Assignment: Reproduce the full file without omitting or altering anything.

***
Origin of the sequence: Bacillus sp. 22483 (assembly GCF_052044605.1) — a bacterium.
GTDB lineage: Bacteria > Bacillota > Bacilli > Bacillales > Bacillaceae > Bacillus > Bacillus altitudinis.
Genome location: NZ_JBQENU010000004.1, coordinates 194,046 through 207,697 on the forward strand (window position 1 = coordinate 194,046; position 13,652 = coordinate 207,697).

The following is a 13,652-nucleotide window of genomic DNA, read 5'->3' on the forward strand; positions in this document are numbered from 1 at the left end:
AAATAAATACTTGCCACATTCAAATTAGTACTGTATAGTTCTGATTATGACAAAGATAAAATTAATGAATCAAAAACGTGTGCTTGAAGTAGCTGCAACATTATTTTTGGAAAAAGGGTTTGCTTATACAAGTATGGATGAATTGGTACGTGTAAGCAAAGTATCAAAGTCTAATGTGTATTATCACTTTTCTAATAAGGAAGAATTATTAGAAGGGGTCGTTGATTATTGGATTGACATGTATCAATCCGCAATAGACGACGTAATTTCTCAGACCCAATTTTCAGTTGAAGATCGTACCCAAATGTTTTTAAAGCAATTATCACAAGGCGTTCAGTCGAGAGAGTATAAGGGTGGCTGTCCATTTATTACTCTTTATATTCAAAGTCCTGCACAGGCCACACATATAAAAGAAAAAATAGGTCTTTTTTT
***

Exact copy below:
Origin of the sequence: Bacillus sp. 22483 (assembly GCF_052044605.1) — a bacterium.
GTDB lineage: Bacteria > Bacillota > Bacilli > Bacillales > Bacillaceae > Bacillus > Bacillus altitudinis.
Genome location: NZ_JBQENU010000004.1, coordinates 194,046 through 207,697 on the forward strand (window position 1 = coordinate 194,046; position 13,652 = coordinate 207,697).

The following is a 13,652-nucleotide window of genomic DNA, read 5'->3' on the forward strand; positions in this document are numbered from 1 at the left end:
AAATAAATACTTGCCACATTCAAATTAGTACTGTATAGTTCTGATTATGACAAAGATAAAATTAATGAATCAAAAACGTGTGCTTGAAGTAGCTGCAACATTATTTTTGGAAAAAGGGTTTGCTTATACAAGTATGGATGAATTGGTACGTGTAAGCAAAGTATCAAAGTCTAATGTGTATTATCACTTTTCTAATAAGGAAGAATTATTAGAAGGGGTCGTTGATTATTGGATTGACATGTATCAATCCGCAATAGACGACGTAATTTCTCAGACCCAATTTTCAGTTGAAGATCGTACCCAAATGTTTTTAAAGCAATTATCACAAGGCGTTCAGTCGAGAGAGTATAAGGGTGGCTGTCCATTTATTACTCTTTATATTCAAAGTCCTGCACAGGCCACACATATAAAAGAAAAAATAGGTCTTTTTTT